My mom, Monica Kathleen Cloete, will always be special. She is one of the few women I have met who has raised seven sons. Yes, seven sons.
I cannot recall the number of times I have mentioned this fact to strangers and been asked, “no girls?”
We were green- and blue-eyed little monsters growing up, and to this day, some of my siblings have not shaken off their monster-like behaviour.
But mom was and continues to be there for all her boys. However, she may get the names confused and will rattle off five names, while she is looking at you, before she actually gets to your name, and of course by the time she gets to your name, she has forgotten what she was going to say.
Growing up, I often asked my mother when she was going to reveal the identity of my biological parents to me. I was convinced that I had been adopted, and that there was no way my “real” parents could have had five more children after I was born.
My mom, with the help of my dad, planned it well. All my brothers and I are two years apart. I suspect this was the time they decided each new baby would have with them alone, before the next and the next and the next came along.
To this day, I have not found any adoption papers.
In the immortal words of another mom of mine, “Jou ma is jou ma” (Your mom is your mom).
One seldom hears mothers complain of raising families while juggling careers, and we should pay homage to them frequently, and not just on Mother’s Day.
However, Mother's Day presents an opportunity to pay tribute to mothers, and we should use it accordingly.
My mother, Nokwandisa Maliti, raised my sister and me in a big family that included other children, whom she and my father had brought in from external family members and, believe it or not, friends.
My mother occupies a very special place in my heart and has been an important influence on my character.
I’ve looked to her for inspiration - from the way she juggled an extended family, a business and a career to be able to afford opportunities for her children, to her returning to school to complete her matric after a 10-year break.
She is the first person in the family to complete matric and go on to attain a diploma and B-Tech qualifications.
After marrying my father, she helped run his businesses but later decided she wanted to further her studies, returning to complete her Grade 11 at the age of 33. At 35, she enrolled at CPUT and is now 54 and in the final year of her second degree.
When she recalls those years, you cannot ignore that a loving household can take a family through any circumstances.
She is not one to dwell on what she has done for others, and when I thank her for how she raised us, she always dismissively reminds us “it’s just what a mother does”.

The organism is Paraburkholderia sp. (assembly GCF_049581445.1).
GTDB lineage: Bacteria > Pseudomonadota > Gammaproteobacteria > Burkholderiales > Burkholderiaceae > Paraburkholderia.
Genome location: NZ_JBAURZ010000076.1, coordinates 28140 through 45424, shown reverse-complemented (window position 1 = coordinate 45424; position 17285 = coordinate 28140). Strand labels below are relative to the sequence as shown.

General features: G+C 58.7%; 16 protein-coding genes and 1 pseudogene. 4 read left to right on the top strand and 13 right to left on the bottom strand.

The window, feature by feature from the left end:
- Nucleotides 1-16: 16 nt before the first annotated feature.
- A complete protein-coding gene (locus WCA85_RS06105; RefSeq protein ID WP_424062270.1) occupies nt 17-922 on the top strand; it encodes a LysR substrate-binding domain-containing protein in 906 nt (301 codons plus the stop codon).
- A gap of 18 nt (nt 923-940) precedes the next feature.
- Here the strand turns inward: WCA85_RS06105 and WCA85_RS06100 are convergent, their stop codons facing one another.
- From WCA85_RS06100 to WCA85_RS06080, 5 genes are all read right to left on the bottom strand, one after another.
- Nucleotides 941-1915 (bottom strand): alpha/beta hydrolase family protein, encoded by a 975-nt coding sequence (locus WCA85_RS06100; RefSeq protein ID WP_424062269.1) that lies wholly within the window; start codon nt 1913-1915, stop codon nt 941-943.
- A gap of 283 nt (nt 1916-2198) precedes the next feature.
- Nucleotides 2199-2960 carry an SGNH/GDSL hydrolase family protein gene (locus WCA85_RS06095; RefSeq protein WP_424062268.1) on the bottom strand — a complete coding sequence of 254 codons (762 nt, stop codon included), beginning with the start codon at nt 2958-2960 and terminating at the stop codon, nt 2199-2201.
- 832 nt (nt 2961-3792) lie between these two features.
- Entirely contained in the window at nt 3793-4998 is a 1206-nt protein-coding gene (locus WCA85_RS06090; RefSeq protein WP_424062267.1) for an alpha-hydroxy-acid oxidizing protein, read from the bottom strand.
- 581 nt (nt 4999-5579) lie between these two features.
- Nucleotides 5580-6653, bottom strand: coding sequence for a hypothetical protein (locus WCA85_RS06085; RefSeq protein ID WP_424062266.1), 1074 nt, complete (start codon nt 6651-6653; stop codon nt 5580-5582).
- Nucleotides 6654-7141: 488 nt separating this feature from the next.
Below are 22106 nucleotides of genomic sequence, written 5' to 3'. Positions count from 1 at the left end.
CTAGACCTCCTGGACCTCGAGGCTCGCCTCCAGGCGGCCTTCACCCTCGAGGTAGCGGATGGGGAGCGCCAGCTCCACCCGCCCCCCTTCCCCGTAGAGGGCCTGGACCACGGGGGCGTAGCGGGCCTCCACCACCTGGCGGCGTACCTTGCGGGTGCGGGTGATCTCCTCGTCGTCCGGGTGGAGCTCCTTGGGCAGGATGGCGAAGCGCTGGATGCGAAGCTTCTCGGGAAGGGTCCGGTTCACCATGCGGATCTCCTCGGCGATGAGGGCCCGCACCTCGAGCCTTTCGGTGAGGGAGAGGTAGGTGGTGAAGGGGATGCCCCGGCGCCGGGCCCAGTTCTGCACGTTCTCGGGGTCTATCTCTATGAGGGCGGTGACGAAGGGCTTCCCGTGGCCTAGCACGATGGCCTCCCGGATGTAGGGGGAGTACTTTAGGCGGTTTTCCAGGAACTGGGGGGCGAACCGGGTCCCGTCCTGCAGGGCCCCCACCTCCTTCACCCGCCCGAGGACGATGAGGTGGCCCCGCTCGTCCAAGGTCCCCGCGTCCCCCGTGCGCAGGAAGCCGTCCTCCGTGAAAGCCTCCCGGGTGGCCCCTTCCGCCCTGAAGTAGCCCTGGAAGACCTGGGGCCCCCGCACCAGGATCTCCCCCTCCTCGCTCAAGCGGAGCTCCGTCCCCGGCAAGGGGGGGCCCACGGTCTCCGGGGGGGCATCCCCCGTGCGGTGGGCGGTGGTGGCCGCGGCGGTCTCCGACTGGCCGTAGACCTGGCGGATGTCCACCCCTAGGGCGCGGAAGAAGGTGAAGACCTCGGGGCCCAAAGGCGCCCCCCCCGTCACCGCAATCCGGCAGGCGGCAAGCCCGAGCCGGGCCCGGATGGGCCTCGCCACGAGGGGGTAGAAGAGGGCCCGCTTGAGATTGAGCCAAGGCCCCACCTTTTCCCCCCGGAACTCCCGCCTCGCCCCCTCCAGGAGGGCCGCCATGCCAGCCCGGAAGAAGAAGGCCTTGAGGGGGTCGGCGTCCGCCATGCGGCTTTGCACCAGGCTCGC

Superwoman Nokwandisa believes no child should be without a loving family or at the least a providing parent or guardian.
As a result, my parents raised more than a dozen children, who were not their own and who came and went at different points of their lives.
My mother also took in children from the area and raised them as though they were hers, putting them through school and even financing their umaluko (Xhosa rite of passage to manhood).
Later she sort of adopted my late brother, who was conceived from a previous relationship by my father. My brother was in his late 20s, in the mid-2000s, when my mom met him for the first time and took him in and taught him how to run a business.
By that time, my father had been dead for about six years and had never much discussed his other child.
When my father died during my formative years, my mother saw no reason to stop taking in children.
She believed that even though she was the sole parent looking after so many children, nothing trumped love.
Growing up in a single-parent home is often described as a dreadful or lonely experience, but this was not the case. I can’t say I lacked a father figure because she was always there. I have seen her struggles and today I salute her and all mothers.
I have known no greater love than that of my mother. She has always been a friend, sister, father and mother to me.
As a young girl, I was the apple of my father’s eye, and as my mom would often tell me, he took me everywhere. But things changed when my parents’ marriage fell apart. It was heartbreaking but somehow my mother managed to fill the space. She played a father-figure role in my life. My mother, Nompendulo Nkondlo, was raised by her parents, a domestic worker and driver who had seven children. Although things were tough she knew that she had to get an education.
She was the only one to complete matric and trained to become a teacher. Years later, she decided to take up her studies again and completed a degree in political science at the University of the Western Cape. Her passion and drive to constantly reinvent herself has inspired me to always be the best that I can be, and if I fail, rise and remember that there is always more to me that I can offer the world.